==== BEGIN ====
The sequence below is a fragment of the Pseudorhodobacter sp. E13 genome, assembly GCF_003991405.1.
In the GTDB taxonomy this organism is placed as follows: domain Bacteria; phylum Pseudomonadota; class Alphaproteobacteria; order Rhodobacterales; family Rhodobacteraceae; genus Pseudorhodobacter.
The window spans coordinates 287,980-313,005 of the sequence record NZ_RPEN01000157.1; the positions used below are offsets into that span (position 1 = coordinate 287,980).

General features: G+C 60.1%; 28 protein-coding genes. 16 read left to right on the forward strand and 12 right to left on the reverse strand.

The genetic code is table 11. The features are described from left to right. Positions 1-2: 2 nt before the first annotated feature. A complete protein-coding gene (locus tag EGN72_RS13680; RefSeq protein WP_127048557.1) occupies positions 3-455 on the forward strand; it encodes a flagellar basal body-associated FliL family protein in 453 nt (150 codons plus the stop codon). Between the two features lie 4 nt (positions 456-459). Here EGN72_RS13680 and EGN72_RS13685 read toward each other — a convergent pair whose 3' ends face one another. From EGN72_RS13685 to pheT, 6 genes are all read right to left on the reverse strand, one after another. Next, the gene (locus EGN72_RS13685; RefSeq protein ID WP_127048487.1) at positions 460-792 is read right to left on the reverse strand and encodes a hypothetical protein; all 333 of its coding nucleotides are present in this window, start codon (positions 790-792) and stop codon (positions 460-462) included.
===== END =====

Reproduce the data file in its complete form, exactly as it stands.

The sequence below is a fragment of the Pseudorhodobacter sp. E13 genome, assembly GCF_003991405.1.
In the GTDB taxonomy this organism is placed as follows: domain Bacteria; phylum Pseudomonadota; class Alphaproteobacteria; order Rhodobacterales; family Rhodobacteraceae; genus Pseudorhodobacter.
The window spans coordinates 287,980-313,005 of the sequence record NZ_RPEN01000157.1; the positions used below are offsets into that span (position 1 = coordinate 287,980).

General features: G+C 60.1%; 28 protein-coding genes. 16 read left to right on the forward strand and 12 right to left on the reverse strand.

The genetic code is table 11. The features are described from left to right. Positions 1-2: 2 nt before the first annotated feature. A complete protein-coding gene (locus tag EGN72_RS13680; RefSeq protein WP_127048557.1) occupies positions 3-455 on the forward strand; it encodes a flagellar basal body-associated FliL family protein in 453 nt (150 codons plus the stop codon). Between the two features lie 4 nt (positions 456-459). Here EGN72_RS13680 and EGN72_RS13685 read toward each other — a convergent pair whose 3' ends face one another. From EGN72_RS13685 to pheT, 6 genes are all read right to left on the reverse strand, one after another. Next, the gene (locus EGN72_RS13685; RefSeq protein ID WP_127048487.1) at positions 460-792 is read right to left on the reverse strand and encodes a hypothetical protein; all 333 of its coding nucleotides are present in this window, start codon (positions 790-792) and stop codon (positions 460-462) included.